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November 27, 2006

Technopolies

Our world—primarily the Western World, is consumed with wanting more than needed while the culture is growing into an expansive breeding field of numerical definitions and ignoring the dismissal of soulful morale. This, to some, is noted to be attributed to the technological advancements of time.

Thoreau states that our inventions are but improved means to and unimproved end. Technology has allowed for our lives to be 'easified'. We have indoor plumbing with hot water, washers and dryers for our clothes and dishes, we have refrigerators to store food that can spoil, ovens, HVAC units, buses, cars, computers, even doors that open for you. All of these technologies came about to better and help our lives in some way—yet the technological advancements keep growing as does our want to 'easify' life. What happens when the growth of technology pacifies our daily lives? Some believe that it already has.

We have machines doing our dirty work progressing into machines doing our work—leading to machines doing our thinking? To an extent, machines do help us to think, calculators for example help us to mathematically logitize our surroundings and interactions... but is there more, are machines on the "up and up", soon available as thinking devices?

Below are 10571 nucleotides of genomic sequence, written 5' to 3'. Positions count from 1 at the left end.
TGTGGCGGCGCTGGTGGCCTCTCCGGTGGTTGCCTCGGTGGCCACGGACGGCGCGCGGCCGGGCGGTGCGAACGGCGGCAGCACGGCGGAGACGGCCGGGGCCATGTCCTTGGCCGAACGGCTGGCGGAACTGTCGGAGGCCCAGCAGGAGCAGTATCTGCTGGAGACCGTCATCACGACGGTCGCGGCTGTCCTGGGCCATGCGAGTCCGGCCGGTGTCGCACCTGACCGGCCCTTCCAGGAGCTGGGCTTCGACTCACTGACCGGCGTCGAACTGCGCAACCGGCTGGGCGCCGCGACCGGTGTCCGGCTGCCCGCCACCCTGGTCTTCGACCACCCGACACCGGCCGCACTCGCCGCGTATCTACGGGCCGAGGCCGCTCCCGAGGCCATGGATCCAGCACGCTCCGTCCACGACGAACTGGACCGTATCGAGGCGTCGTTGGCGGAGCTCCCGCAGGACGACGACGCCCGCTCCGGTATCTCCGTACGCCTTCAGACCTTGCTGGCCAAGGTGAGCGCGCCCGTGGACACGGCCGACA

What then will humans consist of other than being a task-force for the machines to run our lives?

Our technology has created a nation of individuals who are dependent upon it. Computers are mandatory for the exploration and development of education and business—all of which is the basis for what we strive to live for, knowledge and success within the economy. Although one can argue that the knowledge that we acquire today is far different than that of the past, which I believe is the truth.

In a time long ago, people were blessed with a kind of innocence. Technical knowledge was unknown and labor undermined their strife for life. The concept of "hard work" has thus changed to our 9-5 jobs which primarily consist of ass-massaging chairs being sat in all day in front of a computer, networking through a digital world. What has happened to our thankful demeanors for every meal? What happened to our love for nature? What happened to our family morale? Technology.